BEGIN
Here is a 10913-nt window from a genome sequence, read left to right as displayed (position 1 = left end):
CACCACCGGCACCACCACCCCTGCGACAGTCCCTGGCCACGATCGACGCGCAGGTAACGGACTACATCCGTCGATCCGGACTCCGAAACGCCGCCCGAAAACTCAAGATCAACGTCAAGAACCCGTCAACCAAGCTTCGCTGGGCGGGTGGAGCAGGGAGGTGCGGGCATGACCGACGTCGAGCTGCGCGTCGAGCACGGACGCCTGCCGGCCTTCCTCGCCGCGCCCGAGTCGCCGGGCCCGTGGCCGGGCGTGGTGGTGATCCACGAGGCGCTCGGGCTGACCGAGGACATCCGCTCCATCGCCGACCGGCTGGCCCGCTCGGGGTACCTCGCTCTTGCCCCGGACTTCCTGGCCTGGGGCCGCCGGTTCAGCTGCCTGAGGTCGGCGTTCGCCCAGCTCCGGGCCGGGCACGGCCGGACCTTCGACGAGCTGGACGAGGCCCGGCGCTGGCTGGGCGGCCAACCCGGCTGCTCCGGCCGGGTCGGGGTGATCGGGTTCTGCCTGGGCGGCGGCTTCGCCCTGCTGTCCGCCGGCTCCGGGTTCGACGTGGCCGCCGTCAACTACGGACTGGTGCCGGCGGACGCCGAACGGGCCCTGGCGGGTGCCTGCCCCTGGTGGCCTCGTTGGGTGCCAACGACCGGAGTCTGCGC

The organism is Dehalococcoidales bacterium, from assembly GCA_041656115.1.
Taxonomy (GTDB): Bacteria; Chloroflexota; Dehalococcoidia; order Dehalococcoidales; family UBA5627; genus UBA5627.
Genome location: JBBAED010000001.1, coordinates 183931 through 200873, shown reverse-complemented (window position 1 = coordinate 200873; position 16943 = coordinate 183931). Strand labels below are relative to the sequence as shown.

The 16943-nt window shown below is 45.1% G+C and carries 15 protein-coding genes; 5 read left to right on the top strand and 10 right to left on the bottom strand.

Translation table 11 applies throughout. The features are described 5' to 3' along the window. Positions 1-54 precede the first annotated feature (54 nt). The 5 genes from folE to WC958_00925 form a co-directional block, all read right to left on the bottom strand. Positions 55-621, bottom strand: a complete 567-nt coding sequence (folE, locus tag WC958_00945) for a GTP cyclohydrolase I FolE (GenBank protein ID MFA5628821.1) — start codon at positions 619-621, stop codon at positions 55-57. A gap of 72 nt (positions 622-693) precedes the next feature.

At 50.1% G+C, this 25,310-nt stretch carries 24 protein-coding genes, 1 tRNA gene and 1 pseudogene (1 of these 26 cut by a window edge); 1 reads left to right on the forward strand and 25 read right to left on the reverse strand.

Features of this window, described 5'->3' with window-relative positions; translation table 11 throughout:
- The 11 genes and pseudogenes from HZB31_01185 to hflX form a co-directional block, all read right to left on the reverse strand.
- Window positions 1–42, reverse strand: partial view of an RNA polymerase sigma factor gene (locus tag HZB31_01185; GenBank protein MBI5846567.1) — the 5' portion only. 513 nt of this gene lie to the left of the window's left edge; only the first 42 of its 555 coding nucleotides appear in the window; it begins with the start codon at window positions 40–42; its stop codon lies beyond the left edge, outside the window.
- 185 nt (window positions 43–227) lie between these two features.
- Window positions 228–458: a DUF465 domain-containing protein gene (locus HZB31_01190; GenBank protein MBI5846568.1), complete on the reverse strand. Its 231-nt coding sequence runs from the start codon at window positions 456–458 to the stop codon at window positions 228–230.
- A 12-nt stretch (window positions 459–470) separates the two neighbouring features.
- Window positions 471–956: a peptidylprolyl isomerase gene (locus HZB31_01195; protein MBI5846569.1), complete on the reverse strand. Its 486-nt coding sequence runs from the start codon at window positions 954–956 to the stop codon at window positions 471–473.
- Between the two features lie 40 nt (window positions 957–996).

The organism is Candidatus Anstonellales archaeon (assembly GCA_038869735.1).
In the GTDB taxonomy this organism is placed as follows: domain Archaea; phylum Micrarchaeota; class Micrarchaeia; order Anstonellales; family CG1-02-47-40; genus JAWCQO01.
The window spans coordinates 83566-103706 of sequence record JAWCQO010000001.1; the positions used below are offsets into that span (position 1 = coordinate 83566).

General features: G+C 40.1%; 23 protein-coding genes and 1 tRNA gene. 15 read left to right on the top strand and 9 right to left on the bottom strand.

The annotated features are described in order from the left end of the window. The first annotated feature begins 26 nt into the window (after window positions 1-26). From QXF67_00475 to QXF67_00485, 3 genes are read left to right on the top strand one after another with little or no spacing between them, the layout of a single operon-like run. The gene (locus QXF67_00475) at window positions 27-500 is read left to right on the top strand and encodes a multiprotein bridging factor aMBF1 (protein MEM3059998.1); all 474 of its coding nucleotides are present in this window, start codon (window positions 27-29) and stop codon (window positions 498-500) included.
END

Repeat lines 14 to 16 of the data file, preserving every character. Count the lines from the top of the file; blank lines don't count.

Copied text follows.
- A 12-nt stretch (window positions 459–470) separates the two neighbouring features.
- Window positions 471–956: a peptidylprolyl isomerase gene (locus HZB31_01195; protein MBI5846569.1), complete on the reverse strand. Its 486-nt coding sequence runs from the start codon at window positions 954–956 to the stop codon at window positions 471–473.
- Between the two features lie 40 nt (window positions 957–996).